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← Adolf Hitler: the world's most famous creationist

Coel's Avatar Jump to comment 72 by Coel

Roger Stanyard writes:

In the Islamic word, creationism isn't the same thing as amongst fundamentalist Christians. Different beast altogether. As far as I can make out, Islamic creationism is not based at all on the young age of the earth and accepts the big bang.

Tell you what, how about we have a word for the set of all these variants of creationism, including that "different beast altogether" Islamic creationism. How about this word includes all beliefs in which man was created by God in man's current form (as opposed to evolving from earlier life). And how about we use a word such as, hmm, I dunno, how about "creationism"?, that seems to fit.

Your stance seems to me akin to insisting that Christianity was founded in England in the 1700s by Charles Wesley, and that the word "Christianity" can only be used for products of that revival, and that any other forms of Christianity are "different beasts altogether".

" ... most Christians ... would have believed that humans were specially created by God in their present form. ... And in what way is it unreasonable to call that view "creationism" ...?"
Yes, very, very unreasonable.

Fine, we'll have to agree to differ on that. I'm going to continue using "creationism" to refer to all beliefs that man was created by God in man's present form, regardless of which flavour of religion they spring from.

Creationism claims to be based solely on science; ...

Claims, yes indeed. And as with nearly all creationist claims they're simply wrong.

Back to Hitler's education - I've never seen the slightest evidence that he was taught that evolutionary biology was wrong or was systematicaaly surpressed by the RCC in his school.

Most likely there was no teaching about evolution at all at that level, either for or against (this was 1900 after all), leaving kids by default with the traditional Christian pre-scientific account based on Genesis.

It's irrelevent what people beleived before modern science developed.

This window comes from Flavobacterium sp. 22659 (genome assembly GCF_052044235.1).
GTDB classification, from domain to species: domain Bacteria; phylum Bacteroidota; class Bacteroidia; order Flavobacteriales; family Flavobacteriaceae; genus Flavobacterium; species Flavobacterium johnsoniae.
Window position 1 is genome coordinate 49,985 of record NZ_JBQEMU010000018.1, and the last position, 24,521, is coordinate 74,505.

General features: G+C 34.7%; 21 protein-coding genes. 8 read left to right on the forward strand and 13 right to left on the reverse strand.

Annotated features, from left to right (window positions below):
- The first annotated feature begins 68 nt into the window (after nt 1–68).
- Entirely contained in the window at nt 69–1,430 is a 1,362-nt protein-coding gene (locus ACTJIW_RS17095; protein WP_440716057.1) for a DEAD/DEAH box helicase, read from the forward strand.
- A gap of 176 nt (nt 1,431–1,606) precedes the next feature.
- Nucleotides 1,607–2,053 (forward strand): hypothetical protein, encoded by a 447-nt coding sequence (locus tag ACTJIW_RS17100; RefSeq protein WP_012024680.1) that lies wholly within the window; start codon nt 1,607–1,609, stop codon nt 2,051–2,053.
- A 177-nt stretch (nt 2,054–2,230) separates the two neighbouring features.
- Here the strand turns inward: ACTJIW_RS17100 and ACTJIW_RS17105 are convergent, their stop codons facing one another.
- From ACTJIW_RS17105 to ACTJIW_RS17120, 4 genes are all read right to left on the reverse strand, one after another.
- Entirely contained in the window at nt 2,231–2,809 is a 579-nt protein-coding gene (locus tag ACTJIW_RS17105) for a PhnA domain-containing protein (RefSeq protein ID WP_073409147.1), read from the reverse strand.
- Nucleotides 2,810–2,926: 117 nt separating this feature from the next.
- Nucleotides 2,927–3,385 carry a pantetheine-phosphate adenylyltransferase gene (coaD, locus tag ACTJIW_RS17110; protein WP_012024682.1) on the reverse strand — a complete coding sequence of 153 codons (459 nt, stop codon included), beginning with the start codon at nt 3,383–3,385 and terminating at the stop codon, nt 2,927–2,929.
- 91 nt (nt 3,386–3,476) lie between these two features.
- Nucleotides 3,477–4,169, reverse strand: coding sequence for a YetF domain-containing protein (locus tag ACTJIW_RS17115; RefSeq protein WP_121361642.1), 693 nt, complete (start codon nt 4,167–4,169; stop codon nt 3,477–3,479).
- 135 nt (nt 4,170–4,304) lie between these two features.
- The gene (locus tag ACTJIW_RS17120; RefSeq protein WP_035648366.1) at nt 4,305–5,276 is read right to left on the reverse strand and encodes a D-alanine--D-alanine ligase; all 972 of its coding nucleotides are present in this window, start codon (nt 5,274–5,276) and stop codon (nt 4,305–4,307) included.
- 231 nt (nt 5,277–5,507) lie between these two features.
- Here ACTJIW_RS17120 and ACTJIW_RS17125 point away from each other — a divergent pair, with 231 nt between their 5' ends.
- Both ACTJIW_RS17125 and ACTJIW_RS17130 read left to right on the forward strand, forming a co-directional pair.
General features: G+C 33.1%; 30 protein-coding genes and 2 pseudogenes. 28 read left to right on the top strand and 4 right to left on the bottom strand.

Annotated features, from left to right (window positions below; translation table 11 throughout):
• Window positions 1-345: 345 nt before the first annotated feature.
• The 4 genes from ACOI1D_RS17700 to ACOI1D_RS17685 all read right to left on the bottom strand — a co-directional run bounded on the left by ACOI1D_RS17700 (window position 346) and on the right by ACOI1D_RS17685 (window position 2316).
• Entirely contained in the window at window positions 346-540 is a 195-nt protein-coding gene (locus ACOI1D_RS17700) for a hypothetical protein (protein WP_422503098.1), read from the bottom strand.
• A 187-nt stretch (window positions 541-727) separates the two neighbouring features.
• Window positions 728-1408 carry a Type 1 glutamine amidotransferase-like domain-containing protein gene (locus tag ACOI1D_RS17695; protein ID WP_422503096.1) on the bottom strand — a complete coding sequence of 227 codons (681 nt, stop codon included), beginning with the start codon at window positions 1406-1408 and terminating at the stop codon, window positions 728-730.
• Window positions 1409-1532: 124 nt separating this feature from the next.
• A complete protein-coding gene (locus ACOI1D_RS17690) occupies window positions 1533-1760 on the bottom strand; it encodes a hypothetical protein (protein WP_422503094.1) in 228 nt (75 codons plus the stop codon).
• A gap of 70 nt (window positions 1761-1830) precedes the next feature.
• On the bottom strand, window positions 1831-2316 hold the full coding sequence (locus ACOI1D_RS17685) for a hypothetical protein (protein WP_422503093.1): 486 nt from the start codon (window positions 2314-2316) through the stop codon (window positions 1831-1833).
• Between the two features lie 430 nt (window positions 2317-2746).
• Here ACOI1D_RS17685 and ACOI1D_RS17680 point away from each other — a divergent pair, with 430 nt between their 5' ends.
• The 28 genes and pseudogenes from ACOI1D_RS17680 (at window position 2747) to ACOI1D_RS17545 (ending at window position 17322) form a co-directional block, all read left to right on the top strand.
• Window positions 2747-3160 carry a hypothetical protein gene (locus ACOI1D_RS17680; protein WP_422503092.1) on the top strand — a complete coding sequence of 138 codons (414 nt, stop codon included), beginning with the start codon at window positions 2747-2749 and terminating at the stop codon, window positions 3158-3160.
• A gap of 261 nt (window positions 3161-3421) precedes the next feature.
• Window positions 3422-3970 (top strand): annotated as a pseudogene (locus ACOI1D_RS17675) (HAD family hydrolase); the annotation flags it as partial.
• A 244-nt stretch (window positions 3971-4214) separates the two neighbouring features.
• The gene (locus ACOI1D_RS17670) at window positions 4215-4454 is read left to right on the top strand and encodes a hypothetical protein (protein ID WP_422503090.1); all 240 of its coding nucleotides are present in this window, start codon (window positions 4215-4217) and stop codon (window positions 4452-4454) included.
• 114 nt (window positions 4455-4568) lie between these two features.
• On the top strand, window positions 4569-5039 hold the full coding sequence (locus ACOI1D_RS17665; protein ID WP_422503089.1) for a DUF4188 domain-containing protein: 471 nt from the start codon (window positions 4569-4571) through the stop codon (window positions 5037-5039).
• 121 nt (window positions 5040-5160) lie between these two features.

Considering that in 1900 or so these modern scientific developments would not have made it as far as most secondary-school classrooms, it is indeed relevant.

... the real issue is whether they [Christians/Catholics] reject evolutionary biology ...

This issue here is not whether they do today, but whether they did around 1900. And to a large extent it wasn't so much about "rejecting" it, as not yet having incorporated it into their thinking, particularly regarding what an 11-yr-old might hear in church or the classroom.

"... back to earlier comments about Hitler being a Catholic; ..."

The earlier comments were not so much about Hitler "being a Catholic" so much as having received a Catholic upbringing, and what he might have been taught.

Anyway, can we concentrate on the central point. I am asserting that Hitler believed that man had been created by God in man's current form. And I've presented many quotes from Mein Kampf and other places to support that view. Would you agree that, as best we can tell, that was Hitler's opinion?

If you disagree, and want to argue that Hitler instead believed that man had evolved from earlier non-human life-forms then please present your evidence. So far none has been presented. And please note that creationists, who would be desperately keen for any such evidence and would quote it incessantly, have never produced any such evidence.

If you have no such evidence, can we then agree that Hitler believed that man had been created in man's current form? (And note that in asking that I'm avoiding questions of what labels could be used for that belief or whether or not it is or was compatible with Catholic teaching.)

Fri, 31 Dec 2010 17:40:30 UTC | #571551